- An EMV transaction
An EMV transaction starts when the user inserts, or dips, the card into a chip card payment terminal, where it remains throughout the entire transaction. The payment terminal then sends an authorization request to the parties in the payment chain — same as a magstripe transaction.
The card will authenticate data and request the terminal to authorize the transaction. The terminal requests authorization and receives a response – and that’s the point when the customer can remove the chip card from the EMV chip card reader.
One thing customers seemingly took notice of was the amount of time it took to process a chip card transaction. For an impatient nation that was accustomed to pulling their credit card from their wallet, making a quick swipe and immediately putting it back in their pocket, the few extra seconds it took to leave the card in the payment terminal felt like an eternity.
For business owners, the concern was that impatient consumers who are accustomed to swiping, wouldn’t be patient enough to leave their cards in EMV terminals for authorizations – or that they would forget their cards in the terminals. However, EMV transactions have gotten faster through new “quick chip” technology, and dipping cards have become second nature for most consumers.
How Chip Cards and Magstripe Cards Store and Transmit Data
What may be less evident to both customers and merchants is how these two very different types of transactions communicate and transmit data.
A magstripe card gets its name from the magnetic stripe across the back of the card. This “stripe” is encoded with sensitive payment card data such as the full PAN (personal account number), expiration date, and account holder name among other things.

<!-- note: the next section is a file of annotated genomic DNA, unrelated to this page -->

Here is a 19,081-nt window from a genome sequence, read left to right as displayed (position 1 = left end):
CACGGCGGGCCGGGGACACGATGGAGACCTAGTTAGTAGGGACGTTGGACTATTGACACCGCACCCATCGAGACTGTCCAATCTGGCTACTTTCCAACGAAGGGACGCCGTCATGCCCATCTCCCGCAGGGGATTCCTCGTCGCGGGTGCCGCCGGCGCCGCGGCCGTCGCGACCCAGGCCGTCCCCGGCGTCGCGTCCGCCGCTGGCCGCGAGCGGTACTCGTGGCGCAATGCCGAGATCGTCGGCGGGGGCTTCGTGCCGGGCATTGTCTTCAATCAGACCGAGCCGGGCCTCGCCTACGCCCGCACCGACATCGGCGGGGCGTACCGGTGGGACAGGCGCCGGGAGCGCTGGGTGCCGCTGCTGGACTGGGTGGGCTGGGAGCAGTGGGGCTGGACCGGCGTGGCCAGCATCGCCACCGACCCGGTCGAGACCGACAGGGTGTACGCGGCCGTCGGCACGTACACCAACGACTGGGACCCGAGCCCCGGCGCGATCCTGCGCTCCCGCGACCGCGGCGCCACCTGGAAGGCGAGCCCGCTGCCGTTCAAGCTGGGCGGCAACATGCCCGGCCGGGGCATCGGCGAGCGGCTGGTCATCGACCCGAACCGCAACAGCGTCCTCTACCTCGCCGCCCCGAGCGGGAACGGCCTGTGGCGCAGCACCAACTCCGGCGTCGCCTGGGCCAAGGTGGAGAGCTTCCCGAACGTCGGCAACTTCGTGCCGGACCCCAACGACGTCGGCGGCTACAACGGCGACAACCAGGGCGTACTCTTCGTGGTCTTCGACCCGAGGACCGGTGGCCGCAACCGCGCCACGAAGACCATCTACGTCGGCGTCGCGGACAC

The magnetic stripe contains minute magnetic particles that can be oriented in different directions to write data onto the card. Magstripe data is static, meaning once the data is loaded onto the magstripe, it doesn’t change. If this readable card data falls into malicious hands, it can be easily replicated to create a new card.
On the other hand, an EMV card contains a computer microchip that stores payment card data. The chip also produces a unique, one-time-use cryptogram for each transaction to make it more secure than a magstripe card.
If a counterfeiter gets a hold of numbers from an EMV card, perhaps when the magstripe was used instead of the chip, the cloned card would not have the ability to create the unique cryptogram required for a card present EMV transaction, so the card would be declined.
Merchants should consider securing their entire payment ecosystems with encryption and tokenization.
- Encryption changes data in readable format into an encoded version that only the issuing bank can decode. If a hacker stole encrypted data, they wouldn’t be able to get any value from it.
- Tokenization replaces card data with a unique “token” that represents information the legitimate players in the payment ecosystem need but would mean nothing to an outside party that steals it.
Why Magstripe Cards Can’t Beat Chip Card Security